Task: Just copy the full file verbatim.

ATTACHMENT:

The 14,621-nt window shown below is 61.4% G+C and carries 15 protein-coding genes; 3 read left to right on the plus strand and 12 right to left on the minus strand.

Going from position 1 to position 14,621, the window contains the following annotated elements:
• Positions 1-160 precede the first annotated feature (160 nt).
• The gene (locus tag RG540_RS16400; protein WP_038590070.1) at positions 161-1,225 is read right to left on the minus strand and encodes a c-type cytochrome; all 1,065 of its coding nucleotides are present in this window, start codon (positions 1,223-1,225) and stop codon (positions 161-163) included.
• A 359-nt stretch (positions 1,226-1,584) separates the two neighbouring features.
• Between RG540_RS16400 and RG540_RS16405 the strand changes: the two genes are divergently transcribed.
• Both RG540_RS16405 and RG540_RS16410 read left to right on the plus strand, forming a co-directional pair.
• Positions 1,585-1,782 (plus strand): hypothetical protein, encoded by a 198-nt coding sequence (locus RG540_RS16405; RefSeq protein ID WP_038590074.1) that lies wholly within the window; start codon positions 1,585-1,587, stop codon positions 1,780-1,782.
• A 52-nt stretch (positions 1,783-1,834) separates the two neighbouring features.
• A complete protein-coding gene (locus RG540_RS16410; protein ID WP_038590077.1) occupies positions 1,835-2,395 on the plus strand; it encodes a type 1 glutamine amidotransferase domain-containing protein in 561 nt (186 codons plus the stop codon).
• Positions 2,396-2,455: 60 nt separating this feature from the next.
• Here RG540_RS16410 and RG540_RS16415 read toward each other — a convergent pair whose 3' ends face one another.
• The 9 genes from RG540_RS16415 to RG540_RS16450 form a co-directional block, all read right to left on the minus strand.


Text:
The 14,621-nt window shown below is 61.4% G+C and carries 15 protein-coding genes; 3 read left to right on the plus strand and 12 right to left on the minus strand.

Going from position 1 to position 14,621, the window contains the following annotated elements:
• Positions 1-160 precede the first annotated feature (160 nt).
• The gene (locus tag RG540_RS16400; protein WP_038590070.1) at positions 161-1,225 is read right to left on the minus strand and encodes a c-type cytochrome; all 1,065 of its coding nucleotides are present in this window, start codon (positions 1,223-1,225) and stop codon (positions 161-163) included.
• A 359-nt stretch (positions 1,226-1,584) separates the two neighbouring features.
• Between RG540_RS16400 and RG540_RS16405 the strand changes: the two genes are divergently transcribed.
• Both RG540_RS16405 and RG540_RS16410 read left to right on the plus strand, forming a co-directional pair.
• Positions 1,585-1,782 (plus strand): hypothetical protein, encoded by a 198-nt coding sequence (locus RG540_RS16405; RefSeq protein ID WP_038590074.1) that lies wholly within the window; start codon positions 1,585-1,587, stop codon positions 1,780-1,782.
• A 52-nt stretch (positions 1,783-1,834) separates the two neighbouring features.
• A complete protein-coding gene (locus RG540_RS16410; protein ID WP_038590077.1) occupies positions 1,835-2,395 on the plus strand; it encodes a type 1 glutamine amidotransferase domain-containing protein in 561 nt (186 codons plus the stop codon).
• Positions 2,396-2,455: 60 nt separating this feature from the next.
• Here RG540_RS16410 and RG540_RS16415 read toward each other — a convergent pair whose 3' ends face one another.
• The 9 genes from RG540_RS16415 to RG540_RS16450 form a co-directional block, all read right to left on the minus strand.